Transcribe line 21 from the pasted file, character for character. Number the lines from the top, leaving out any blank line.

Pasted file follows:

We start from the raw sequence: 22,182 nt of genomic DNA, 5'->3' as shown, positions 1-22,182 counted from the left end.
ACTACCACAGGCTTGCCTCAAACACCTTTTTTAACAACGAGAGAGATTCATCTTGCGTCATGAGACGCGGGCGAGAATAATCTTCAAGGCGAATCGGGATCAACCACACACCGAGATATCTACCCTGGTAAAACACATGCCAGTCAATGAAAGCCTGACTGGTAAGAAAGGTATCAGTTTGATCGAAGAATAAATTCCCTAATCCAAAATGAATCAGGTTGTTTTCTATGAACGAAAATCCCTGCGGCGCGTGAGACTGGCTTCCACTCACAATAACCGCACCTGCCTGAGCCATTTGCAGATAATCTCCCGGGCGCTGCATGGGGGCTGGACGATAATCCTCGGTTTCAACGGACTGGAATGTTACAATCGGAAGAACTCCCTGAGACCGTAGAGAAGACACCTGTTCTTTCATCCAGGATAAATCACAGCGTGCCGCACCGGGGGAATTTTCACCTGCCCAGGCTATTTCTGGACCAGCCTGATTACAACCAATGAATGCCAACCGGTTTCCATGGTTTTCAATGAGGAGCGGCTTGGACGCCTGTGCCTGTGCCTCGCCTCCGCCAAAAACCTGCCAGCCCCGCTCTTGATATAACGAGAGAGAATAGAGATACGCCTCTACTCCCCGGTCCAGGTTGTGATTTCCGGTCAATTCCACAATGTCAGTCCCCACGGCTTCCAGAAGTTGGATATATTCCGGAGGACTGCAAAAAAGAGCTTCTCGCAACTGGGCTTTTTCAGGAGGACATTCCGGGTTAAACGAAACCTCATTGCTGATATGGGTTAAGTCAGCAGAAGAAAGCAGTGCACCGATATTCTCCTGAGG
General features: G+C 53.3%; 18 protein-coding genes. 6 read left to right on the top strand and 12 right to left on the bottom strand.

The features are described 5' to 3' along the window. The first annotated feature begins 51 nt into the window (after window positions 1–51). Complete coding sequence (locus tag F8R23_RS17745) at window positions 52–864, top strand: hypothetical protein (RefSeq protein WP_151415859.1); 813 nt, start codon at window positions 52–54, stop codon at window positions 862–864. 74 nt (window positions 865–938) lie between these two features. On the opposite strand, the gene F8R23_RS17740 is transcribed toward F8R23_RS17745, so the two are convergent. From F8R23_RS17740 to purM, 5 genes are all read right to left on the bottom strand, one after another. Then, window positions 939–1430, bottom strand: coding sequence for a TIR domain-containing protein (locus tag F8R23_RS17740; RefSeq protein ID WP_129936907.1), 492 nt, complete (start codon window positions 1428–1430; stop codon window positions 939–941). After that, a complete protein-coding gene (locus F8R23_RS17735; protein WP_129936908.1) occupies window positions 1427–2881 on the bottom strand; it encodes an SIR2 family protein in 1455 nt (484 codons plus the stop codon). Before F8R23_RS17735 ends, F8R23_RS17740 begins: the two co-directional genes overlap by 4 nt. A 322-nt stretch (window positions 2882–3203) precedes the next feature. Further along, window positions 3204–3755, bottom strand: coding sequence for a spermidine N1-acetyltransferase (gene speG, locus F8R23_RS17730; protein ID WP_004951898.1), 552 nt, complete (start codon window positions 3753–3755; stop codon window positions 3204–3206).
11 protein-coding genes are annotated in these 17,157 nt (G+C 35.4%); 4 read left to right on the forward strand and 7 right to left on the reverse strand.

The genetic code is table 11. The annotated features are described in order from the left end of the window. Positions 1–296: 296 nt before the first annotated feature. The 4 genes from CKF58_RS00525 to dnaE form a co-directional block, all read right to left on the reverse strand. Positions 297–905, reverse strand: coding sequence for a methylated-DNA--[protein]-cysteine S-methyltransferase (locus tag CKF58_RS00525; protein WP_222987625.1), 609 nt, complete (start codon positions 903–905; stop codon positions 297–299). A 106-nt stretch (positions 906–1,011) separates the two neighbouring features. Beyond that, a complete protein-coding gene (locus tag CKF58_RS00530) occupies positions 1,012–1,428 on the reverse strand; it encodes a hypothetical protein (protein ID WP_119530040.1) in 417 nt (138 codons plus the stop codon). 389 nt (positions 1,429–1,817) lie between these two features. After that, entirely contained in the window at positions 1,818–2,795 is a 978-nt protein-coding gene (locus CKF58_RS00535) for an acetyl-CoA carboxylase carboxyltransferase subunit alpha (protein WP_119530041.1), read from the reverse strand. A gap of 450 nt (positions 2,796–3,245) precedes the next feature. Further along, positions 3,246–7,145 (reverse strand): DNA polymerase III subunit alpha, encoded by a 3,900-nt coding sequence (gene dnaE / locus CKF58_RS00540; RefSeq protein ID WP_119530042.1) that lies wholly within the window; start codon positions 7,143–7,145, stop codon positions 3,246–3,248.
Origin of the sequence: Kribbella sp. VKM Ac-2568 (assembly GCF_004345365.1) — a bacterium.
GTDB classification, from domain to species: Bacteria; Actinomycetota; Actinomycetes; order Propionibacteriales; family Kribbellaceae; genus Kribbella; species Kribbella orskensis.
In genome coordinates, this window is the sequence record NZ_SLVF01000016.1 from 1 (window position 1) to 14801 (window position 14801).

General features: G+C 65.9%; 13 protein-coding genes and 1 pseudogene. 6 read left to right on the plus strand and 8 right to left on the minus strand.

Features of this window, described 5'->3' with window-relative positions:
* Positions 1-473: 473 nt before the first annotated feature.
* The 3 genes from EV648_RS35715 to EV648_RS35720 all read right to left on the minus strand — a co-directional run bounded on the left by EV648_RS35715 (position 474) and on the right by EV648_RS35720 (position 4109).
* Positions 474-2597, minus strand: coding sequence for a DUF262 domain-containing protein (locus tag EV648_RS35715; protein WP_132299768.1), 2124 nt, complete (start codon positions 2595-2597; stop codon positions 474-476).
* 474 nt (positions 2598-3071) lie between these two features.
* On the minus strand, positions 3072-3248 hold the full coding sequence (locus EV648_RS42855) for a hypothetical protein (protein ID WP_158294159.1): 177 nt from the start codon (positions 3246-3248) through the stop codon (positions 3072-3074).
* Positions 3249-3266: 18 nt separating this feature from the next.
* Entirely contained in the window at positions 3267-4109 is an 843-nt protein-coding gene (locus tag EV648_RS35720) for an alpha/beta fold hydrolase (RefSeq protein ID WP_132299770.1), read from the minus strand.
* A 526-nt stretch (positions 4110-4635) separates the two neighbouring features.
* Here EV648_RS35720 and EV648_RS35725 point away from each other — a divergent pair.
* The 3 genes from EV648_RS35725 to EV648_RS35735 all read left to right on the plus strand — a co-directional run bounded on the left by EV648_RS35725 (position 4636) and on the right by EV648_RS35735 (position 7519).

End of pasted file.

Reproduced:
* The 3 genes from EV648_RS35725 to EV648_RS35735 all read left to right on the plus strand — a co-directional run bounded on the left by EV648_RS35725 (position 4636) and on the right by EV648_RS35735 (position 7519).